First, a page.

The Sun Power (SP) cells which are used in the iTechworld 120w Semi Flexible panel are the most efficient commercially available solar cells worldwide. The panel uses standard monocrystalline cells with an efficiency exceeding 22.5% and is available in 120 watt. This panel is used where maximum output is required for a given space ie: the iTechworld 120 Watt Semi Flexible Solar Panel is physically smaller than the iTechworld 120 Watt Hard Frame panel but produces equal power.

Solar charge controllers are available via the iTechworld website and must be used to maximize the output of your panel and to protect your batteries.

This unique technology is now available only at iTechworld Australia!

  • thin & flexible
  • tough & durable
  • efficient
  • cost effective
  • lightweight
  • designed for Australian environment

 

People are using velcro to install Solar Panels learn how HERE

Check out how they test our American Solar Cells HERE

Everyone likes camping, they just don't know it yet HERE

Read about our New D4 Satellite finder that locks onto C1 HERE

Read our easy Solar installation guide HERE

Read how Generator Inverters work HERE

Read iTechworld Generator Reviews HERE

Read how to use a Generator Inverter HERE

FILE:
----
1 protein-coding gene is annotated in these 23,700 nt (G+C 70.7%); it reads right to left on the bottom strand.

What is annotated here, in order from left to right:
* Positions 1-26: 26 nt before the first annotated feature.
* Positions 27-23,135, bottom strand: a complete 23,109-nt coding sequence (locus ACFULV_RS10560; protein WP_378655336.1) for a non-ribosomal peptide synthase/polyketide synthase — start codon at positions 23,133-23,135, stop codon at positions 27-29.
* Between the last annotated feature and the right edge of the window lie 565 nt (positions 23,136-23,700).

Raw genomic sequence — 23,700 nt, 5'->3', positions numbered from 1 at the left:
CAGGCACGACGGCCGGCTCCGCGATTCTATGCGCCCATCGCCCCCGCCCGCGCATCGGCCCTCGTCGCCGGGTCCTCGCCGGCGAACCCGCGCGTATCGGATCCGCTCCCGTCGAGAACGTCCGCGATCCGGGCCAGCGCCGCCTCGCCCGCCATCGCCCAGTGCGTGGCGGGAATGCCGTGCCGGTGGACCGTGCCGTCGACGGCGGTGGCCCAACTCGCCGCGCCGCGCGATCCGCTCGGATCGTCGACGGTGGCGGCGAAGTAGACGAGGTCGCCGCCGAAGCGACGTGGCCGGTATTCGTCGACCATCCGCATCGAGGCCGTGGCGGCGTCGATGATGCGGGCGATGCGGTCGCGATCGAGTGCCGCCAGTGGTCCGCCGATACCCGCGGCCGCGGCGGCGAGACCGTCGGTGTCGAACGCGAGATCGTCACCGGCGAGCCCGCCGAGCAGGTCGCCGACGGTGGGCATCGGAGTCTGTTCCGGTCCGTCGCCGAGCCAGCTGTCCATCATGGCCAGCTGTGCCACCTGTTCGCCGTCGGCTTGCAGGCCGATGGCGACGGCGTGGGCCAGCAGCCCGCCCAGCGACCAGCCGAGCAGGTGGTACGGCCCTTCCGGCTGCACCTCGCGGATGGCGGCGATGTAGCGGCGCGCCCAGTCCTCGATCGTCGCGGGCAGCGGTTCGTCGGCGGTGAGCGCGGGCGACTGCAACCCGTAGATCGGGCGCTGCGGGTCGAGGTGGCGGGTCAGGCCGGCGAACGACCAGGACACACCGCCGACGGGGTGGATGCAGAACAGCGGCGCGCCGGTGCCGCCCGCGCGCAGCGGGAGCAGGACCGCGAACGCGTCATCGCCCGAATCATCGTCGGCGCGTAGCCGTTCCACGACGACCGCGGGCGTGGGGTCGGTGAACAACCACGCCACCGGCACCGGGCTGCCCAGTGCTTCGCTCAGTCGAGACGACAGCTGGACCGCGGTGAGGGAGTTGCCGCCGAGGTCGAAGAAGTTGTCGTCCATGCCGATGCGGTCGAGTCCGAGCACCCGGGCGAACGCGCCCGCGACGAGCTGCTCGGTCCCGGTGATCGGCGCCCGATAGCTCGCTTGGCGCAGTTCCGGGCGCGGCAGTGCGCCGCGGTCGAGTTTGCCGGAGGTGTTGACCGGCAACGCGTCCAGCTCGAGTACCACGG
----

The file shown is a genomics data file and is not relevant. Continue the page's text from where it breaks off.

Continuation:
Read how to avoid a drained battery HERE

Read about light weight Solar Panels HERE

Read 5 great tips to get the most out of your Solar Panels HERE

Read our comprehensive guide on Inverters HERE

Read about the benefits of travelling with Solar Power HERE

 

Article author

Ian

[email protected]

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Installing a Solar Panel with Velcro!

iTechworld Semi Flexible 120w solar panels are a unique product that fill a great niche for the marine market. They are thin, light and efficient. They are also semi flexible making them quite versatile in mounting options.
In the photo above we see an iTechworld 120 Watt Semi Flexible panel is being laid out to be used on canvas. My canvas maker decided on Velcro for the fastening of the panel to the roof. The entire panel weighs just 1kg direct mounting to most soft canvas tops makes this a very neat and tidy fitment.